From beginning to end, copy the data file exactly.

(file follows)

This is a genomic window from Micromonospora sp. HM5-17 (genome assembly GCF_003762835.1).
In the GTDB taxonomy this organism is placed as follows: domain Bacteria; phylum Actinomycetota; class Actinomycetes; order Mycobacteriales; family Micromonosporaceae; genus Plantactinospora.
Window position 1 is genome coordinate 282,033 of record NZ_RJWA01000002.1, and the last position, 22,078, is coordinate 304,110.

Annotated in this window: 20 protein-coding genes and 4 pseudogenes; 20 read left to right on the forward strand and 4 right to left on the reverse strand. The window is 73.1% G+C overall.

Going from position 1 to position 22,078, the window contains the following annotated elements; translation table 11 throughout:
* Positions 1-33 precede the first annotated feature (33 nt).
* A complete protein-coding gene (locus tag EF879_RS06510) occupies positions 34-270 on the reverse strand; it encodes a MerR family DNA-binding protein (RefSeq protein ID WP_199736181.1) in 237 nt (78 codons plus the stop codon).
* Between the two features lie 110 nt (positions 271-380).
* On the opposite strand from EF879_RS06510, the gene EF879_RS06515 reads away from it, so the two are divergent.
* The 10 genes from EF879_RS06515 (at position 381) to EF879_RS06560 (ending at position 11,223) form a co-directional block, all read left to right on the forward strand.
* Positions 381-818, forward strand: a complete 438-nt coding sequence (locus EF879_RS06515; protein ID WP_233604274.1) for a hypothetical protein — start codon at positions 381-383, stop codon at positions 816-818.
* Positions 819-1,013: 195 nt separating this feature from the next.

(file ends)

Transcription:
This is a genomic window from Micromonospora sp. HM5-17 (genome assembly GCF_003762835.1).
In the GTDB taxonomy this organism is placed as follows: domain Bacteria; phylum Actinomycetota; class Actinomycetes; order Mycobacteriales; family Micromonosporaceae; genus Plantactinospora.
Window position 1 is genome coordinate 282,033 of record NZ_RJWA01000002.1, and the last position, 22,078, is coordinate 304,110.

Annotated in this window: 20 protein-coding genes and 4 pseudogenes; 20 read left to right on the forward strand and 4 right to left on the reverse strand. The window is 73.1% G+C overall.

Going from position 1 to position 22,078, the window contains the following annotated elements; translation table 11 throughout:
* Positions 1-33 precede the first annotated feature (33 nt).
* A complete protein-coding gene (locus tag EF879_RS06510) occupies positions 34-270 on the reverse strand; it encodes a MerR family DNA-binding protein (RefSeq protein ID WP_199736181.1) in 237 nt (78 codons plus the stop codon).
* Between the two features lie 110 nt (positions 271-380).
* On the opposite strand from EF879_RS06510, the gene EF879_RS06515 reads away from it, so the two are divergent.
* The 10 genes from EF879_RS06515 (at position 381) to EF879_RS06560 (ending at position 11,223) form a co-directional block, all read left to right on the forward strand.
* Positions 381-818, forward strand: a complete 438-nt coding sequence (locus EF879_RS06515; protein ID WP_233604274.1) for a hypothetical protein — start codon at positions 381-383, stop codon at positions 816-818.
* Positions 819-1,013: 195 nt separating this feature from the next.